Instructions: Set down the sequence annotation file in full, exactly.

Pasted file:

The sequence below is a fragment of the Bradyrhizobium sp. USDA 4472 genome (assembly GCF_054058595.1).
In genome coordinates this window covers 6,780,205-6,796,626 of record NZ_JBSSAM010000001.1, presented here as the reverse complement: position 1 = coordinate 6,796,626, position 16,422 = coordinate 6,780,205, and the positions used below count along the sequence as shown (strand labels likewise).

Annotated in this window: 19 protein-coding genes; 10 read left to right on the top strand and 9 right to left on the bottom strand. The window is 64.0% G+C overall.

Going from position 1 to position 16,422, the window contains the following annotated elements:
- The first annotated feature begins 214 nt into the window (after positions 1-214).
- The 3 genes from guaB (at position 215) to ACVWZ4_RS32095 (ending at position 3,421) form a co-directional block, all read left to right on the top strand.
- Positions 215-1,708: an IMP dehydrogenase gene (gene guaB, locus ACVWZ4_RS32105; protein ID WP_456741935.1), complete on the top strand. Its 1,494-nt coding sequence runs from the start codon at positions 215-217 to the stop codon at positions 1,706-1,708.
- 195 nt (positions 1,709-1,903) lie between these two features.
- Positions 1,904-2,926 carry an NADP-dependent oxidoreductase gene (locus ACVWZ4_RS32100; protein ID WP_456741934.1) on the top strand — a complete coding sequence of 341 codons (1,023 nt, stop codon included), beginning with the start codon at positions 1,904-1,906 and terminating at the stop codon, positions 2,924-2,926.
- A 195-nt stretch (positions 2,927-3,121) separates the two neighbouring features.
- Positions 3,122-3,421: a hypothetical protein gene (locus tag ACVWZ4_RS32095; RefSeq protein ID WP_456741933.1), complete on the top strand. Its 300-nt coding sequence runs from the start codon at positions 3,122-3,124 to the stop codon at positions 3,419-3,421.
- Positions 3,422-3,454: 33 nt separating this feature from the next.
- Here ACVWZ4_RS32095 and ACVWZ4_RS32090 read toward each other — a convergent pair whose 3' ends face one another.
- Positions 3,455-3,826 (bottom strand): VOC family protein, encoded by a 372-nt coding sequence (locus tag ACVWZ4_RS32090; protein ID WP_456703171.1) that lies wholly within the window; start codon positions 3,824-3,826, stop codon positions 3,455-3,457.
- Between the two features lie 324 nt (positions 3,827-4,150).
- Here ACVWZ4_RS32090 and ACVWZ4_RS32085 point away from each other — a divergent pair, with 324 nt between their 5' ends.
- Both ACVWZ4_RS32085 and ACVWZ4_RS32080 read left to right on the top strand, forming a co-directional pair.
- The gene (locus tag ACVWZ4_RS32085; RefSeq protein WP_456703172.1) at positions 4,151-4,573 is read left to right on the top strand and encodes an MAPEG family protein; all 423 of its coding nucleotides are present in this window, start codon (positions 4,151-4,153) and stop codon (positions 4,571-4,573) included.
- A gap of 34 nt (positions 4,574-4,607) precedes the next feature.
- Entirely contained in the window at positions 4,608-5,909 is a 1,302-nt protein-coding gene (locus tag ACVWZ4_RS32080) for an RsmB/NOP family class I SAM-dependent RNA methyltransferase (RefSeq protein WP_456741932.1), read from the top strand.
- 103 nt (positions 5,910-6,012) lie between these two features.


The sequence below is a fragment of the Bradyrhizobium sp. USDA 4472 genome (assembly GCF_054058595.1).
In genome coordinates this window covers 6,780,205-6,796,626 of record NZ_JBSSAM010000001.1, presented here as the reverse complement: position 1 = coordinate 6,796,626, position 16,422 = coordinate 6,780,205, and the positions used below count along the sequence as shown (strand labels likewise).

Annotated in this window: 19 protein-coding genes; 10 read left to right on the top strand and 9 right to left on the bottom strand. The window is 64.0% G+C overall.

Going from position 1 to position 16,422, the window contains the following annotated elements:
- The first annotated feature begins 214 nt into the window (after positions 1-214).
- The 3 genes from guaB (at position 215) to ACVWZ4_RS32095 (ending at position 3,421) form a co-directional block, all read left to right on the top strand.
- Positions 215-1,708: an IMP dehydrogenase gene (gene guaB, locus ACVWZ4_RS32105; protein ID WP_456741935.1), complete on the top strand. Its 1,494-nt coding sequence runs from the start codon at positions 215-217 to the stop codon at positions 1,706-1,708.
- 195 nt (positions 1,709-1,903) lie between these two features.
- Positions 1,904-2,926 carry an NADP-dependent oxidoreductase gene (locus ACVWZ4_RS32100; protein ID WP_456741934.1) on the top strand — a complete coding sequence of 341 codons (1,023 nt, stop codon included), beginning with the start codon at positions 1,904-1,906 and terminating at the stop codon, positions 2,924-2,926.
- A 195-nt stretch (positions 2,927-3,121) separates the two neighbouring features.
- Positions 3,122-3,421: a hypothetical protein gene (locus tag ACVWZ4_RS32095; RefSeq protein ID WP_456741933.1), complete on the top strand. Its 300-nt coding sequence runs from the start codon at positions 3,122-3,124 to the stop codon at positions 3,419-3,421.
- Positions 3,422-3,454: 33 nt separating this feature from the next.
- Here ACVWZ4_RS32095 and ACVWZ4_RS32090 read toward each other — a convergent pair whose 3' ends face one another.
- Positions 3,455-3,826 (bottom strand): VOC family protein, encoded by a 372-nt coding sequence (locus tag ACVWZ4_RS32090; protein ID WP_456703171.1) that lies wholly within the window; start codon positions 3,824-3,826, stop codon positions 3,455-3,457.
- Between the two features lie 324 nt (positions 3,827-4,150).
- Here ACVWZ4_RS32090 and ACVWZ4_RS32085 point away from each other — a divergent pair, with 324 nt between their 5' ends.
- Both ACVWZ4_RS32085 and ACVWZ4_RS32080 read left to right on the top strand, forming a co-directional pair.
- The gene (locus tag ACVWZ4_RS32085; RefSeq protein WP_456703172.1) at positions 4,151-4,573 is read left to right on the top strand and encodes an MAPEG family protein; all 423 of its coding nucleotides are present in this window, start codon (positions 4,151-4,153) and stop codon (positions 4,571-4,573) included.
- A gap of 34 nt (positions 4,574-4,607) precedes the next feature.
- Entirely contained in the window at positions 4,608-5,909 is a 1,302-nt protein-coding gene (locus tag ACVWZ4_RS32080) for an RsmB/NOP family class I SAM-dependent RNA methyltransferase (RefSeq protein WP_456741932.1), read from the top strand.
- 103 nt (positions 5,910-6,012) lie between these two features.